During the past 47 years, the Trust has helped acquire or protect more than 850 acres of land in Harvard. Through the years, decision-making around which land to protect has depended upon the makeup of the Trustees and the opportunities that arose. The Trust’s land preservation efforts are sometimes in the form of permanently protecting private land by placing a Conservation Restriction on a portion of the land, ensuring that land will never be developed, and will always retain its conservation values. Other times, the Trust has stepped in for land that the town wanted to preserve and acted as the lender, of sorts since the process of securing funding from the Town Meeting form of government takes much longer than the opportunity presented when land comes on the open market. The Trust has also been generously gifted land by residents, sometimes as part of their estate planning. But the Trust also pro-actively pursues land for protection, and that has been the strategy more often used in recent years as the cost of land has dramatically increased. Given limited financial resources, we need to be selective about which land purchases to pursue.
The Trust’s Land Protection Committee has worked deliberately to codify a process for determining the conservation value of land that is under consideration for protection. A two-dimensional matrix uses a point-value system for various attributes that results in an overall score of the value of a particular parcel. Qualities, such as ecological significance, public recreational opportunity, scenic value, project cost, acreage, agricultural value, are all assigned a weighted score that results in a score grade that helps drive decisions about what is worthy of the huge administrative, legal, and fundraising efforts that are required to complete a preservation project.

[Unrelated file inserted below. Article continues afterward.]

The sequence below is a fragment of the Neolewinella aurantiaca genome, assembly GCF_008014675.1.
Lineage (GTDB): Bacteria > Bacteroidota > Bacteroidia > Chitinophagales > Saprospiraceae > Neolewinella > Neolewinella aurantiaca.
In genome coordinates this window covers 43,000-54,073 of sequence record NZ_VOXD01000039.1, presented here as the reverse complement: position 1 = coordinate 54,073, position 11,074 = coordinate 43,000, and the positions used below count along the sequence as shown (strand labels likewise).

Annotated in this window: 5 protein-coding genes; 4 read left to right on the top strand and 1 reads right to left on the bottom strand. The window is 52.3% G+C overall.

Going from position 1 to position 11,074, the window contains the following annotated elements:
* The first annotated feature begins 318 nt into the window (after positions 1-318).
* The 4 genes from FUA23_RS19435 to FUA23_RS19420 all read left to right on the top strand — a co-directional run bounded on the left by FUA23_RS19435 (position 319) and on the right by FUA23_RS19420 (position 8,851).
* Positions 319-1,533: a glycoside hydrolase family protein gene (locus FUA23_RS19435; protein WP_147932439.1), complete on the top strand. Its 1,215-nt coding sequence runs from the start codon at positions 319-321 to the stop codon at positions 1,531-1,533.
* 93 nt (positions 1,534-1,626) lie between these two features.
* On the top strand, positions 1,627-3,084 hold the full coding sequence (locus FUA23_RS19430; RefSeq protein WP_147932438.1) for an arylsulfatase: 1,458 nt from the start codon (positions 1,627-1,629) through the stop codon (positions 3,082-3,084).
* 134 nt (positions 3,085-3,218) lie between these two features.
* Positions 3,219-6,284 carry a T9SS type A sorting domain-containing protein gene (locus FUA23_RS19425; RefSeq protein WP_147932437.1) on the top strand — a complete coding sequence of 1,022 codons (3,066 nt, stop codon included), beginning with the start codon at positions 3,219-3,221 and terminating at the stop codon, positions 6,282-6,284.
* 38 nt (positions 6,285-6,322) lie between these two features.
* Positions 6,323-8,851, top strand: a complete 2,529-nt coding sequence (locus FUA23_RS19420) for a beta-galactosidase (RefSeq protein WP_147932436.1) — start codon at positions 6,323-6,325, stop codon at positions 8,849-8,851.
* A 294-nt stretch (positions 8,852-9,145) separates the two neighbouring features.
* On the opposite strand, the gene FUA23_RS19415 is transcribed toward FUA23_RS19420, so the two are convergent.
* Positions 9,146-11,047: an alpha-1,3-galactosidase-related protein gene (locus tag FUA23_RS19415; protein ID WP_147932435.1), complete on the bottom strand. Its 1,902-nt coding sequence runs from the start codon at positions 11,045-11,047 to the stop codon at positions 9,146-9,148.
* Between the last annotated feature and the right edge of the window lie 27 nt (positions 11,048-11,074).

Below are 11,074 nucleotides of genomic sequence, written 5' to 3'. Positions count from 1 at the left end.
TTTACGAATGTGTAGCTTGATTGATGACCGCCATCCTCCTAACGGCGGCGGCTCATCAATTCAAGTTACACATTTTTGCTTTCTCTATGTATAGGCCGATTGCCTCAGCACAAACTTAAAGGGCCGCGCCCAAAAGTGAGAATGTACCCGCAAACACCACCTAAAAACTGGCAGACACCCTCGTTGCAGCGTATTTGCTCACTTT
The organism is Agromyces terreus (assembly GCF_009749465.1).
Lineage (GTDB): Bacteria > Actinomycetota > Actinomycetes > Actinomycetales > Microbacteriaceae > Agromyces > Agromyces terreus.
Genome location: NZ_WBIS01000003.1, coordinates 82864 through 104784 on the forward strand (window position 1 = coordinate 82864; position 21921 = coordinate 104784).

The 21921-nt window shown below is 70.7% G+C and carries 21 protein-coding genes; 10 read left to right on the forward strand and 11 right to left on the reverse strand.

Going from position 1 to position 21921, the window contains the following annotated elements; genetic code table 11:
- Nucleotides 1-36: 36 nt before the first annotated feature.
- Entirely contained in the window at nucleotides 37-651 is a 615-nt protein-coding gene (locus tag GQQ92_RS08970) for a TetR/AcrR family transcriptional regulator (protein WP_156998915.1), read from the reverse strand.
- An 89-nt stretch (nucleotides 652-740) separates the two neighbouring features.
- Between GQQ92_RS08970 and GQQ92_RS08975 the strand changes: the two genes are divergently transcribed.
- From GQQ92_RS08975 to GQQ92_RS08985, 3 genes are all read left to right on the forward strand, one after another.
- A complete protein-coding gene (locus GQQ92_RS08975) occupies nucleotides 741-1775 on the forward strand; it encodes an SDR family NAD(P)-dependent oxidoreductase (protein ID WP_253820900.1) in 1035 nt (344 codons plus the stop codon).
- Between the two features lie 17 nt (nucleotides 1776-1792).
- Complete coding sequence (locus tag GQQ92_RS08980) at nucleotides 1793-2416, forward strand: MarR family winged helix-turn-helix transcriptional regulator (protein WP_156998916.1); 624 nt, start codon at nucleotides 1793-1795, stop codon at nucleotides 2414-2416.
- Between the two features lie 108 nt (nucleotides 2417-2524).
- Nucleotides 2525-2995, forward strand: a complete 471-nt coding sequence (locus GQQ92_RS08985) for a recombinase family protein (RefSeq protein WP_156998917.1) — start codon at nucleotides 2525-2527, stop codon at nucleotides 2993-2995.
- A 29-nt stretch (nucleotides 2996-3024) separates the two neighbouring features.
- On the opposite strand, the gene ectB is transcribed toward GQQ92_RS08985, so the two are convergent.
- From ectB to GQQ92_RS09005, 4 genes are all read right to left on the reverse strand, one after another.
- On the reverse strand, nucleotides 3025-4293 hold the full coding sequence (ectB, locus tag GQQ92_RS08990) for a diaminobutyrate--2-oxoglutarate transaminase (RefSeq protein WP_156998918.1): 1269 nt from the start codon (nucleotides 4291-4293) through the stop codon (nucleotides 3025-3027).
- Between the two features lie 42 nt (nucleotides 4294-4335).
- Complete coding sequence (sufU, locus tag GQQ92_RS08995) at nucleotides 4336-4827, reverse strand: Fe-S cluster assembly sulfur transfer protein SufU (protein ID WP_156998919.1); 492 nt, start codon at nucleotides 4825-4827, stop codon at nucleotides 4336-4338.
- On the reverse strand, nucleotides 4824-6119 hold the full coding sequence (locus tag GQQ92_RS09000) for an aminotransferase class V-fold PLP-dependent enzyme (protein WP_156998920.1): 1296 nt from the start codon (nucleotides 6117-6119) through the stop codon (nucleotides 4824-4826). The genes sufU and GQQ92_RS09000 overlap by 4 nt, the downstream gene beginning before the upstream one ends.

One characteristic that greatly drives the score is the adjacency, or connectivity to other conservation areas. Our goal is to provide trail connections for public recreation, and larger contiguous permanently protected areas for wildlife habitat and groundwater protection. Harvard has many modest sized conservation areas whose conservation values can be increased by “linkage” to other conservation areas. We have several projects underway to accomplish exactly that goal. We are anxiously working to bring these projects to a close and expand on our mission to compound the value of each protected parcel through these expansions or connections. These connections will provide greater opportunities for expanding our trail network and avoid the fragmentation of habitat that development creates. You can help by contributing to HCT to enable us to cover the expenses associated with the purchases and target more opportunities in the near future.
https://harvardconservationtrust.org/wp-content/uploads/2020/09/IMG_0785.jpg9841512Mike Mortonhttps://harvardconservationtrust.org//wp-content/uploads/2016/08/HCT-Color-Logo.pngMike Morton2020-09-01 01:30:072020-09-01 20:02:59Choosing What to Conserve